Alan K. Henderson's Weblog


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Friday, August 18, 2006

I Hear Hurricanes A-Blowin'

Not really, since the first hurricane of the season hasn't formed yet.

Last September, Friends of the Earth issued a press release on global warming:

Hurricane Katrina should be a wake up call for President Bush on the need for urgent US action to tackle climate change, Friends of the Earth said today. The hurricane is one of the worst natural disasters America has ever faced and is a stark reminder of what scientists expect to happen as a result of human induced climate change.

Although there is at present no means by which to tell whether this particular storm was due to human induced global warming, the devastation it has caused is consistent with the projections generated by climate change models that suggest such storms will become more severe as the world warms up.

Computer models projecting the impacts of climate change on the weather suggest that increased sea surface temperatures caused by global warming will lead to more intense hurricanes. Research findings published in the science journal Nature [1] in July suggests that this is already happening. The analysis, by climatologist Professor Kerry Emanuel of the Massachussetts Institute of Technology, says that major storms in the Atlantic and Pacific since the 1970s have increased in intensity by about 50 per cent. This trend is closely linked to rises in the average temperatures of the sea surface

Roy Spencer at TCS Daily notices that the apocalypse is not upon us:

Hurricanes require warm sea surface temperatures (SSTs), and last year the tropical Atlantic sea surface temperatures were running well above normal. Global warming was the explanation given by most 'experts' the media interviewed. And since global warming will only get worse, those SSTs were expected to just keep on increasing.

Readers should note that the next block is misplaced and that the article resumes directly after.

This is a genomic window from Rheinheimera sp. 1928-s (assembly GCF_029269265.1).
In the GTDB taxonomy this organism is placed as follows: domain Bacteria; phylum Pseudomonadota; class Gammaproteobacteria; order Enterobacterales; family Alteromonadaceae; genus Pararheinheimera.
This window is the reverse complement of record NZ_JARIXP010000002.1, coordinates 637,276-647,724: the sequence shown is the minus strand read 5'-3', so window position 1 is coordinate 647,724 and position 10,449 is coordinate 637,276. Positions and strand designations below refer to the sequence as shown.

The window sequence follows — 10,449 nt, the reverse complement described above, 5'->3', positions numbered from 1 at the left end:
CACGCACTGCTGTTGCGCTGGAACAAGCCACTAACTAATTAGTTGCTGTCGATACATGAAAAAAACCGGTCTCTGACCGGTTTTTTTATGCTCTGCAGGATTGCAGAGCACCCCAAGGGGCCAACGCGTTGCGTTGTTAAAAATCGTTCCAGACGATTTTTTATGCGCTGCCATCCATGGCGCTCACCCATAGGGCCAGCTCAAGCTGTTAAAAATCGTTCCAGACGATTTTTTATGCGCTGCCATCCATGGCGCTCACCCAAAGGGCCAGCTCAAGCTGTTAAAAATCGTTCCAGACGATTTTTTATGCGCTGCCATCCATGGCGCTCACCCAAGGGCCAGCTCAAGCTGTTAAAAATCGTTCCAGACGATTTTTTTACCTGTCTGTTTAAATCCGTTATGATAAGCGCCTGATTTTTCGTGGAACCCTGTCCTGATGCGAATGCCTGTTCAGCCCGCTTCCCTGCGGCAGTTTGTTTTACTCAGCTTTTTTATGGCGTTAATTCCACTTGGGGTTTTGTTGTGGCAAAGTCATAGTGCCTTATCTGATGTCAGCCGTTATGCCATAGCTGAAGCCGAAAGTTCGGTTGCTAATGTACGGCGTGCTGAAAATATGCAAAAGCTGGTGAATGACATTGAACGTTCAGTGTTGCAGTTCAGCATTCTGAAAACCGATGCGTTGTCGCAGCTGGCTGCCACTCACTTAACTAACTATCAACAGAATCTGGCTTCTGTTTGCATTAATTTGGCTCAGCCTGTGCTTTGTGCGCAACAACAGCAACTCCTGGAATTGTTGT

But now those same regions that had anomalously warm SSTs last year are -- gasp! -- near normal. The accompanying graphic shows large areas in the tropical Atlantic even a little cooler than normal.

This is not the only surprisingly cool SST story. A new scientific article now accepted for publication in Geophysical Research Letters shows that the globally averaged upper ocean cooled dramatically between 2003 and 2005, effectively erasing 20% of the warming that occurred over the previous 48 years!

The rapidity of this observed temperature change is beyond what computerized climate models can explain. This is perplexing for modelers, who tend to believe that their models contain all of the important physics of the problem.

Read the whole thing, and don't plan your vacation around computerized climate models.

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